The next total solar eclipse—when the Moon completely covers the Sun’s face—may be your last chance to see it happen for decades to come.
Such an event is expected to cross Mexico, the United States, and Canada on April 8, 2024. And according to NASA, this will be the last total solar eclipse visible from the contiguous United States until August 2044.
During a total solar eclipse, the moon passes between the sun and the Earth, blocking the sun’s light and darkening the sky as if it were early in the morning or late in the evening. This type of eclipse was last seen over the USA. August 2017when people could see the event for the first time across the entire continent about 100 years.
Total solar eclipses occur every one to three years, but events are usually only visible from Earth’s poles or mid-ocean.
While next year’s eclipse won’t be seen from coast to coast, the path to totality runs through a dozen states, including Texas, Arkansas, New York, and Pennsylvania. Totality will begin over the South Pacific Ocean before crossing over Mexico to the United States and will end after crossing Canada’s Newfoundland and Labrador. States not on the path to totality will still be able to see a partial solar eclipse.
According to NASA, the first point in North America that is expected to witness integrity is the Pacific coast of Mexico, around 11:07 a.m. PDT. While the eclipse lasts for several hours, totality will only last about four minutes. It’s only safe for people to remove their special eclipse glasses within a few minutes.
what you can expect
The long-awaited moment of total solar eclipse – totality – is only minutes of a process that takes hours, and apart from this moment, it is very important that people wear special eclipse glasses to avoid hurting their eyes.
The event, called the partial phase, will begin when the moon has not yet completely covered the sun, giving the giant star a crescent shape. This can take between 70 and 80 minutes in most places. As the moon approaches the whole, “Baily’s Beads” will appear – tiny rays of light from the sun that quickly form paper along the moon’s horizon. Then, just before totality, the beads will disappear, leaving a single bright spot called the “diamond ring”.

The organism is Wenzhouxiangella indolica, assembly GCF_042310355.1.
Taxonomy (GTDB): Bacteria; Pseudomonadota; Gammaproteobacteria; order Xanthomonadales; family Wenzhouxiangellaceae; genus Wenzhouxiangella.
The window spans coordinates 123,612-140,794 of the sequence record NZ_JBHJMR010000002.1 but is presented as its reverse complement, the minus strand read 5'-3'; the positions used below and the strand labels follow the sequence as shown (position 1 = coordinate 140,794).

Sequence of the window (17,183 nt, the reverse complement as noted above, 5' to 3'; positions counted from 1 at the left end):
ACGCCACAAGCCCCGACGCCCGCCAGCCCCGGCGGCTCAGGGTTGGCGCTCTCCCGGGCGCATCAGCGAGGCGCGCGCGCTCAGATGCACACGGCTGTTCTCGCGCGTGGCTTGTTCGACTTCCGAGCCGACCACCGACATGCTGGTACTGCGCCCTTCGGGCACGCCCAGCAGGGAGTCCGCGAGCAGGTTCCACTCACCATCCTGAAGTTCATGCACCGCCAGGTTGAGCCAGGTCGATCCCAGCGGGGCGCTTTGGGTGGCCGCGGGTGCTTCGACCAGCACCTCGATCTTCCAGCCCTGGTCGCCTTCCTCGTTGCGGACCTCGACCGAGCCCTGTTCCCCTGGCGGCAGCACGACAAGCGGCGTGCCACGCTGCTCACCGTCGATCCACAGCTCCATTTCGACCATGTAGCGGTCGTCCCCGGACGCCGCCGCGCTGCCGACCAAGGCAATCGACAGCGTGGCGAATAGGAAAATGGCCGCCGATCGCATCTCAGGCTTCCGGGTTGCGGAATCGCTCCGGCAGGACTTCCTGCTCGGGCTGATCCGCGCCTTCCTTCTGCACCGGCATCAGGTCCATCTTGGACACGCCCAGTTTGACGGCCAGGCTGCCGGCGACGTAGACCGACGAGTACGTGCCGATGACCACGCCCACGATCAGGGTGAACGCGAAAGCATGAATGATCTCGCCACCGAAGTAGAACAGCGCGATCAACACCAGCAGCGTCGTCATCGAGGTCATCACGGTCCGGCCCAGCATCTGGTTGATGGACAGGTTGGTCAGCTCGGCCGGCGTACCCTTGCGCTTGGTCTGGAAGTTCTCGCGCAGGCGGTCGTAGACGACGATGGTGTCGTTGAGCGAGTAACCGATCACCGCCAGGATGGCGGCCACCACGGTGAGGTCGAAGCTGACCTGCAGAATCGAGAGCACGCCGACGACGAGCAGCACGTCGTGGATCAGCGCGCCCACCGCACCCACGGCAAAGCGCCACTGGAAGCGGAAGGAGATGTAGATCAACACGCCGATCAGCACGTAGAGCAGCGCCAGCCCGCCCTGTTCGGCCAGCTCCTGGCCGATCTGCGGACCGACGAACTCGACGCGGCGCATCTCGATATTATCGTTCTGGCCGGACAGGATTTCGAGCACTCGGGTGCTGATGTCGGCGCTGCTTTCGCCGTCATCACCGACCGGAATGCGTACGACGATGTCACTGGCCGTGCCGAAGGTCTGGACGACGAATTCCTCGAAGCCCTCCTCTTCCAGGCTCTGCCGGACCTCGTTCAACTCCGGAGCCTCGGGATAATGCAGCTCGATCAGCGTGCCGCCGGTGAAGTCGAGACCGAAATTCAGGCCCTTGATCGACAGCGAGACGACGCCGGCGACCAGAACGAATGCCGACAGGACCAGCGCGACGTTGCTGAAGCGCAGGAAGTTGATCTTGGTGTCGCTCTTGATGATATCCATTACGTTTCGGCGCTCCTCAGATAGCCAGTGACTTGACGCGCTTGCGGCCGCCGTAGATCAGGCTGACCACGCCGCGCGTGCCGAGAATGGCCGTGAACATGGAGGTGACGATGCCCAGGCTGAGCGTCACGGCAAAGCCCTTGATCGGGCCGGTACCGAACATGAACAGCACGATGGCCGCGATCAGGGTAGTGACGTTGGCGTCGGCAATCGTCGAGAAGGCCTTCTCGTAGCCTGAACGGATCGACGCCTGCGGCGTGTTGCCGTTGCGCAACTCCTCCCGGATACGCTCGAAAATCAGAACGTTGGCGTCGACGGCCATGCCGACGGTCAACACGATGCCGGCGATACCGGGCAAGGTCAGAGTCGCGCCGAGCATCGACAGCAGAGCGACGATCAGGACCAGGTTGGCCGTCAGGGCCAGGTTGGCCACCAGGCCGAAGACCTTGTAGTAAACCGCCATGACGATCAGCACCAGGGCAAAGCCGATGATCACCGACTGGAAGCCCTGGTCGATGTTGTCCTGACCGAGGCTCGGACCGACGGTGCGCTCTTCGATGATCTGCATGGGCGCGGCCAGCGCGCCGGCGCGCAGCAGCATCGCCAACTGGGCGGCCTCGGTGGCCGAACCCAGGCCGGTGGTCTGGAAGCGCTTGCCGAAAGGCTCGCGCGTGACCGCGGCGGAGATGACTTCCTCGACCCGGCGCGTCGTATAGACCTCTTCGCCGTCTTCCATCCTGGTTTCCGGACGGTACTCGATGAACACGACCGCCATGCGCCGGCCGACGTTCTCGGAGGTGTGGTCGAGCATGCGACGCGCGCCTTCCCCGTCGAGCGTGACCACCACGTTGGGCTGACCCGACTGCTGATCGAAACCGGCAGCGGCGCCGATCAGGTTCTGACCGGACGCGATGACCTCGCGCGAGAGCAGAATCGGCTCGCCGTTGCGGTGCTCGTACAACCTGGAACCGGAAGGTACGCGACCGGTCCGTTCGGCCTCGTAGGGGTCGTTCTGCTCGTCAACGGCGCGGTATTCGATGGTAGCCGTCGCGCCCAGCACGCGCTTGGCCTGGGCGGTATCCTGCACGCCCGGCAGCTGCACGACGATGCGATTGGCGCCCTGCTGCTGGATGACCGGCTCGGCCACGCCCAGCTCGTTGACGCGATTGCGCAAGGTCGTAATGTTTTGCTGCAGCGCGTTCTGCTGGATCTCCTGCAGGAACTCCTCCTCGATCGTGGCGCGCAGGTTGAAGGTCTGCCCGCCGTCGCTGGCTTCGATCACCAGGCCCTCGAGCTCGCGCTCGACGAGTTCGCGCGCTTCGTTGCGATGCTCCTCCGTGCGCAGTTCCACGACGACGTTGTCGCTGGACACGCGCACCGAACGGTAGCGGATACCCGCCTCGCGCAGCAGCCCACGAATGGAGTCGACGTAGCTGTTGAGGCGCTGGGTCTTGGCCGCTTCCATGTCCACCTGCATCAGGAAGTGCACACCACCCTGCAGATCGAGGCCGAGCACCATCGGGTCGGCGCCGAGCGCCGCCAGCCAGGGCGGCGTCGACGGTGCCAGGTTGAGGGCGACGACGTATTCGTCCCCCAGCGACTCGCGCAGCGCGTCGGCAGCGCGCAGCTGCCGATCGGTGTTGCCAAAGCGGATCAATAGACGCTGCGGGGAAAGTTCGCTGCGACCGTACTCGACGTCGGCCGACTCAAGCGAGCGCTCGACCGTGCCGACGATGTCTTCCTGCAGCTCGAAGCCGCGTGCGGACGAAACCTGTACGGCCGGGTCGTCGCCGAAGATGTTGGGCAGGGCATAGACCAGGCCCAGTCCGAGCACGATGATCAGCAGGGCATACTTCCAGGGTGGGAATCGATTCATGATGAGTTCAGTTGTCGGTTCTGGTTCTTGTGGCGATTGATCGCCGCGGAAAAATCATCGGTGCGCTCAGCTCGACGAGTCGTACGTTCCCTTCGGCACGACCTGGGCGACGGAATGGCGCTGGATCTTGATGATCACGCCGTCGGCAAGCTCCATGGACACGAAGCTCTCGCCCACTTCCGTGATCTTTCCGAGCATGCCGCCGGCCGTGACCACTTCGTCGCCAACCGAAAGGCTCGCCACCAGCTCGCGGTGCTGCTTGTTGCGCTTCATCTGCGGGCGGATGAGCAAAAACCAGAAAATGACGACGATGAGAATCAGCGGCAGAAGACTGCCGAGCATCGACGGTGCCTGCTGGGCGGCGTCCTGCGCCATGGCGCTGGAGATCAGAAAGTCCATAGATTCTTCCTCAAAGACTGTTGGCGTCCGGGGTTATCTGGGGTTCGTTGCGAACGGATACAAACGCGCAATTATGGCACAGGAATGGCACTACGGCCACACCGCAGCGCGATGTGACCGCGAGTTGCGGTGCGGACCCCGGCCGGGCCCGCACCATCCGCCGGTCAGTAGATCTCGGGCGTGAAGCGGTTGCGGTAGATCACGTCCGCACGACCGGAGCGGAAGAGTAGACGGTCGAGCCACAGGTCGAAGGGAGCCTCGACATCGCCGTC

That’s when the moment finally comes – the sky is dark and the sun looks like a glowing black orb.
“During totality, take a few seconds to observe the world around you. You can see a 360-degree sunset. You can also see some particularly bright stars or planets in the dark sky,” says NASA. “The temperature will drop and there will be an eerie silence around you most of the time. It’s also worth a look at the people around you – many people have a deep emotional response when the Sun is integrated.”
After a few minutes, the process to wholeness will be reversed and the eclipse will end.
upcoming celestial events
While the total solar eclipse is still over a year away, this isn’t the only way to view a celestial event from just outside your home. NASA said the annular solar eclipse will cross North, Central, and South America on October 14 this year, and the last such eclipse will be visible from the continental United States until 2039.
And if you’re craving some free space before fall, you just have to wait a few weeks.
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